Yesterday, my friend the WatchBaron shared with us his thoughts about Condition versus Rarity. Intriguing read. It has inspired me to also think about this and ask myself in which camp I’m in. For me, the criteria is likely only applicable for vintage watches. It is true that in particular some modern Pateks or Rolex seem to be “rare”, but frankly, I don’t think they are rare, they are just kept on short supply and are sold at a premium. That’s not my definition of “rarity”. Similar for condition. A modern watch in bad condition is just something to stay away from regardless if rarity.
So in the vintage world, the situation is very different and both condition and rarity play a key role. After much thought I think I also tend towards the rarity side of the equation. Of course, an excellent condition can on its own make a watch “rare” but that’s circular reasoning. However, Rarity on its own is never a sole criterium for me. I could collect uber-rare pieces unique, but what would that mean? A watch needs to fulfil a number of criteria to be considered. The brand, the heritage, the special complication and most of all the design and execution.
But then what about condition? If you hunt vintage watches, you will have to make compromises if you don’t want to wait years for the right watch to come along in that NOS condition. However, the compromises must make sense. For example, I really wanted a GP Olimpico 9075 and many years ago, I had the opportunity to buy one with a heavy patina on the dial and I took it. For many years, I could not rest, I kept searching for a better condition 9075 until recently I finally found one in excellent condition. So was it wrong to buy the other one? I don’t know, but I can honestly say that it never gave me the thrill and pleasure on the wrist I was expecting from this rare watch.
Let’s turn to square watches and we can take some lessons on condition versus rarity here. At the very left, we have a Girard-Perregaux Damier Gyromatic, Ref 7838. This is a watch that has it both, relative rarity and excellent condition. In the middle, there is a Zenith Piccadilly. Probably not a rare Zenith, but one in excellent condition. This is a good example where condition becomes a Rarity criterium. While this watch is not rare, it is rarely found in good condition. Take the majority of Omega’s from the 1950s. Not rare, but try to find a good condition with original dial then it becomes a real rarity.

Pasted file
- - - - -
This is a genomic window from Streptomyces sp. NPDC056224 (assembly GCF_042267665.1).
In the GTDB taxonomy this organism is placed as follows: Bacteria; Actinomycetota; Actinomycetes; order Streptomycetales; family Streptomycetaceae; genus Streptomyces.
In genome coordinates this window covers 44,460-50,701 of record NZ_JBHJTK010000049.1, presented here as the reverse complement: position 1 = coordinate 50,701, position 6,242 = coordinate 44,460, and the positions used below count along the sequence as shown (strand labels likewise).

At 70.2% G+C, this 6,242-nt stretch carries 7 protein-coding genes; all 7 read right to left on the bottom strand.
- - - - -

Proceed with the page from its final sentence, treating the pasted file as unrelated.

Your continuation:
Finally, on the right, we have another GP from the 1970s, The Gyromatic 9095 with Day/Date. I’m not sure this is really a rare watch although you do not see them very often, but this is a watch I bought for its condition. And guess what, it does not give me much thrills. A good example that only condition is not a key criteria for me.
So when I conclude, I’m probably also more in the Rarity camp than the condition camp, but I started to be more picky and make sure that Rarity comes along with at least good original condition. It does not have to be New-Old-Stock, in fact, I find NOS watches often intimidating to wear in fear of putting a blemish on the NOS myth. So “condition, condition, condition”? Yes, but only for watches I like, be it for its rarity or some other criteria.